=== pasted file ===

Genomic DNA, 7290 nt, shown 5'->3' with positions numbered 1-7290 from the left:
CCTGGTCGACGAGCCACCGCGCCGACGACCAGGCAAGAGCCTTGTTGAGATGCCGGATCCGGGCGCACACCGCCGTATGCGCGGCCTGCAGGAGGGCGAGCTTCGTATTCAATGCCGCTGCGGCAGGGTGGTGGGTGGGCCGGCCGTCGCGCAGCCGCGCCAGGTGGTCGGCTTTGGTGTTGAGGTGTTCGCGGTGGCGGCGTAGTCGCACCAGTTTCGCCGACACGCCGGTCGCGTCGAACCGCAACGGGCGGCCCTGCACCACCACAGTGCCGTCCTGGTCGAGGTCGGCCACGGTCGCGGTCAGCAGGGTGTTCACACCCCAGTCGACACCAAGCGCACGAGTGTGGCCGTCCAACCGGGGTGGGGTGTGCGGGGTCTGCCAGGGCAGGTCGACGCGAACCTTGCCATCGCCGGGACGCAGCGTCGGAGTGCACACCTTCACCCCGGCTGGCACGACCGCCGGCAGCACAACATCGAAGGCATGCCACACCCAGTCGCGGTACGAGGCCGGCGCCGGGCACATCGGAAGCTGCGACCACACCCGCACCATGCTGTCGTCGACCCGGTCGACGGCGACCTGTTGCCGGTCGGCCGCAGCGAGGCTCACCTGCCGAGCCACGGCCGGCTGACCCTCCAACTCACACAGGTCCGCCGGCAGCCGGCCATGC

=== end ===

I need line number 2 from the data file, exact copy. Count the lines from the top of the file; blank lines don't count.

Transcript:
CCTGGTCGACGAGCCACCGCGCCGACGACCAGGCAAGAGCCTTGTTGAGATGCCGGATCCGGGCGCACACCGCCGTATGCGCGGCCTGCAGGAGGGCGAGCTTCGTATTCAATGCCGCTGCGGCAGGGTGGTGGGTGGGCCGGCCGTCGCGCAGCCGCGCCAGGTGGTCGGCTTTGGTGTTGAGGTGTTCGCGGTGGCGGCGTAGTCGCACCAGTTTCGCCGACACGCCGGTCGCGTCGAACCGCAACGGGCGGCCCTGCACCACCACAGTGCCGTCCTGGTCGAGGTCGGCCACGGTCGCGGTCAGCAGGGTGTTCACACCCCAGTCGACACCAAGCGCACGAGTGTGGCCGTCCAACCGGGGTGGGGTGTGCGGGGTCTGCCAGGGCAGGTCGACGCGAACCTTGCCATCGCCGGGACGCAGCGTCGGAGTGCACACCTTCACCCCGGCTGGCACGACCGCCGGCAGCACAACATCGAAGGCATGCCACACCCAGTCGCGGTACGAGGCCGGCGCCGGGCACATCGGAAGCTGCGACCACACCCGCACCATGCTGTCGTCGACCCGGTCGACGGCGACCTGTTGCCGGTCGGCCGCAGCGAGGCTCACCTGCCGAGCCACGGCCGGCTGACCCTCCAACTCACACAGGTCCGCCGGCAGCCGGCCATGC